609be4e14e2e6.r d.1114 901 2245 (1)


  • First British colony in America

    In Jamestone, Virginia, the first colony was installed, which was permanently established in the United States, being the first successful colony. They were located there with the intention of protecting themselves from the attacks of the Spanish, and the indigenous people of Powhatan (it was an American tribe)
  • The first colonial government

    It is established in Jamestown, Virginia and it is the first English representative government, in addition to the first arrival of Africans to America, these colonies brought many changes to the United States, some temporary and others permanent, such as the cultivation of tobacco, and the slavery of African Americans.
  • The Massachusetts Bay School Law

    It requires that parents ensure their children know the principles of religion and the capital laws of the commonwealth. I would be able to get education for school.
  • William Penn founds Pennsylvania

    William Penn founds Pennsylvania
    Pennsylvania is founded, and in this Philadelphia, which becomes the largest colonial city in America, when William Penn founded this colony, he wanted it to be a free colony in terms of cultural aspects such as religion.
  • The Massachusetts Law of 1647

    It decrees that every town of at least 50 families hire a schoolmaster who would teach the town's children to read and write. it is important for me to go to college.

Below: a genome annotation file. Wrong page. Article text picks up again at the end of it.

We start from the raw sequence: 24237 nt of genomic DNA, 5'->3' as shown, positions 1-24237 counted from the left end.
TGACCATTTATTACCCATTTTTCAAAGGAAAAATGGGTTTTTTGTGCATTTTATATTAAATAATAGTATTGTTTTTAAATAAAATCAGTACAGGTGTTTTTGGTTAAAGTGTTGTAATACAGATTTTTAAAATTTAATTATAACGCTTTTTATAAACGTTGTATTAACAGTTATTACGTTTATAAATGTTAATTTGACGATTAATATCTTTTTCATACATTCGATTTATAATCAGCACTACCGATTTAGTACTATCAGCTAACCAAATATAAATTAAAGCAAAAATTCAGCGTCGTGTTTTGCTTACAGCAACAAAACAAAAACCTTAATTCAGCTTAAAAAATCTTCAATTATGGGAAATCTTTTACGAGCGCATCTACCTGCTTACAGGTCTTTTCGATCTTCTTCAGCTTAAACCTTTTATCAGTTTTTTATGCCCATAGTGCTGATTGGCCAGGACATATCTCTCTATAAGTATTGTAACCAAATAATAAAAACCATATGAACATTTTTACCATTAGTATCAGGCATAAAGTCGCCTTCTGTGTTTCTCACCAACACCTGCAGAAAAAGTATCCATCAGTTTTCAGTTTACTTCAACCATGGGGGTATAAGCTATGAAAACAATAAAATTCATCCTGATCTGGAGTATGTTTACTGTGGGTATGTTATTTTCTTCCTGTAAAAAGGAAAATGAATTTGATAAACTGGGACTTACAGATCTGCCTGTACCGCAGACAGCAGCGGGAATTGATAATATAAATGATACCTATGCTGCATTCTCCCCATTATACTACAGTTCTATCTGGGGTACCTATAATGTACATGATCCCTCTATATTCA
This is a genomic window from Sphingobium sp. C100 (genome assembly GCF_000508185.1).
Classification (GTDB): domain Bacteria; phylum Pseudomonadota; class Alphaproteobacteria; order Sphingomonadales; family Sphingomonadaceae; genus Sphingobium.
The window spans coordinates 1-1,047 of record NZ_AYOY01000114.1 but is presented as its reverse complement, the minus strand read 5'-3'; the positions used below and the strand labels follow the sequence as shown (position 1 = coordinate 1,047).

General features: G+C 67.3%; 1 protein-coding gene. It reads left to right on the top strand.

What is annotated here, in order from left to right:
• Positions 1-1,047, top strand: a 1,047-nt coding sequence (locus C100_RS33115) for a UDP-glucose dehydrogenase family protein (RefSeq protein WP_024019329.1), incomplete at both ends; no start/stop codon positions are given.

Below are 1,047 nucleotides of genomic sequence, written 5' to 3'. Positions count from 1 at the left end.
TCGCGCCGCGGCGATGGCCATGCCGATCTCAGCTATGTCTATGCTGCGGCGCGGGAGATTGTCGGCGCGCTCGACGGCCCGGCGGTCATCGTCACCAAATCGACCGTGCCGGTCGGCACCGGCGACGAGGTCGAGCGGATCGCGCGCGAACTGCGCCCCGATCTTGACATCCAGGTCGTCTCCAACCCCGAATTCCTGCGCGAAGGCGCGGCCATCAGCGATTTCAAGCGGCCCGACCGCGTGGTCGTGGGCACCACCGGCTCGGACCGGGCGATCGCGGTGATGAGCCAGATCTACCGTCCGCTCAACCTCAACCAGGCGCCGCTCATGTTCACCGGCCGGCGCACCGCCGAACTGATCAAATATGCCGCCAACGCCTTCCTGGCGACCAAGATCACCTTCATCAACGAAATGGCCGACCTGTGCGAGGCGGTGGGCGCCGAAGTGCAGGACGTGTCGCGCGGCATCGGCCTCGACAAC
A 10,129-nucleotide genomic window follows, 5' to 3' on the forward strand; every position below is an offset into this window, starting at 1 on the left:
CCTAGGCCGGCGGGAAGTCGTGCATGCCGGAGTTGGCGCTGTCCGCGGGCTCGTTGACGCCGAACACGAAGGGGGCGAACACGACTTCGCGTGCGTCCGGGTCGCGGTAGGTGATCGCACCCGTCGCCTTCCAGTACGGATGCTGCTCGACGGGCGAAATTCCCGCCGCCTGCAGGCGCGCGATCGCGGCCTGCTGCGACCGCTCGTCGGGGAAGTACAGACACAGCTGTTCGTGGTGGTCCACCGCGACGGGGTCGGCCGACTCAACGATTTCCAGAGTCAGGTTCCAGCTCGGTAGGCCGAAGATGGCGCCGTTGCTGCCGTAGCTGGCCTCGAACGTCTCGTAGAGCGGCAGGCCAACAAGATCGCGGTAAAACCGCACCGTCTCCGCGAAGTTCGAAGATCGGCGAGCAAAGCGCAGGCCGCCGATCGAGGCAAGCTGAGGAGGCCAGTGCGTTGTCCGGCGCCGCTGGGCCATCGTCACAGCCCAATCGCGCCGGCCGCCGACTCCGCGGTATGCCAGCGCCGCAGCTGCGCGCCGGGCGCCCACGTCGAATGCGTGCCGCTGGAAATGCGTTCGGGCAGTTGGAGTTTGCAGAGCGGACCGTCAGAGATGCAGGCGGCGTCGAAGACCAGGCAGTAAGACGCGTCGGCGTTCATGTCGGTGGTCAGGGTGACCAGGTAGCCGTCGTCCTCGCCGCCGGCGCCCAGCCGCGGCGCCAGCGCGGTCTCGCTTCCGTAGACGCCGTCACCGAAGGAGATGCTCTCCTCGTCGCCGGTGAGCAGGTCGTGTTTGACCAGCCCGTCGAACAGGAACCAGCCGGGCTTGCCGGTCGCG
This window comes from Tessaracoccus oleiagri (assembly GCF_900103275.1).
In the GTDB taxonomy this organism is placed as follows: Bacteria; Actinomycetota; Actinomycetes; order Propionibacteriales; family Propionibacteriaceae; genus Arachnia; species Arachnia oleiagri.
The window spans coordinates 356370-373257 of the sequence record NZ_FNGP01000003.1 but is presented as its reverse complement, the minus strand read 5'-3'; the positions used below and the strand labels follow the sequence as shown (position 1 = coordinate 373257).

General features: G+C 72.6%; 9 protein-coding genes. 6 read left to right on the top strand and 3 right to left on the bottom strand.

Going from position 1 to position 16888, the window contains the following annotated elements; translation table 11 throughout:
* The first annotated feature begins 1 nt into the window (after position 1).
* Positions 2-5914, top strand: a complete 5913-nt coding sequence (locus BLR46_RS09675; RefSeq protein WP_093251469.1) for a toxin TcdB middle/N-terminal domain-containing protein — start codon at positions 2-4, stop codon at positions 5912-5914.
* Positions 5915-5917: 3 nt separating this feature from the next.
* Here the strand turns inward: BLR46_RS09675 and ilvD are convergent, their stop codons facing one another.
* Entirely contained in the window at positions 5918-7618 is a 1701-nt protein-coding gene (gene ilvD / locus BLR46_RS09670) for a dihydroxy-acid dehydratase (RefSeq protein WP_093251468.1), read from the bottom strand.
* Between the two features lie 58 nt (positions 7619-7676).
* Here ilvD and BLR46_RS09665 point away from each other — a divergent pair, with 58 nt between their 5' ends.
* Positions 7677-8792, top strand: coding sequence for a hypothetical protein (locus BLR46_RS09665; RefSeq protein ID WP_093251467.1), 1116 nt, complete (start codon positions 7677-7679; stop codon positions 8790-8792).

• Henry Clinton's birth date

    Biritsh politician and military man
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    Abigail Adams

    Former first lady of the United States
  • Seven years' war

    Seven years' war
    France and Spain fight against Great Britain for the territories of North America
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    Seven Years' War

  • When Clinton was sent to the Seven Years' War

  • Great Britain defeats France in the fight for control of North America

    A struggle for control of North America is generated, because at that time power was determined by the amount of land owned, and discovering America opens up the possibility of dominating more lands, thus generating "wars" for power. To win the fight, both countries did their best, even bringing in armies from Britain.
  • End of the war

    The war leaves the British as winners and George III then conquers part of present-day Canada and the western lands. Newly arrived settlers populate existing cities and found new cities and towns. By fighting the Indians, the crown helps create new opportunities for the settlers. The territories are freed and filled with farms and estates that supply grain and tobacco to Great Britain.
  • The consequences of colonization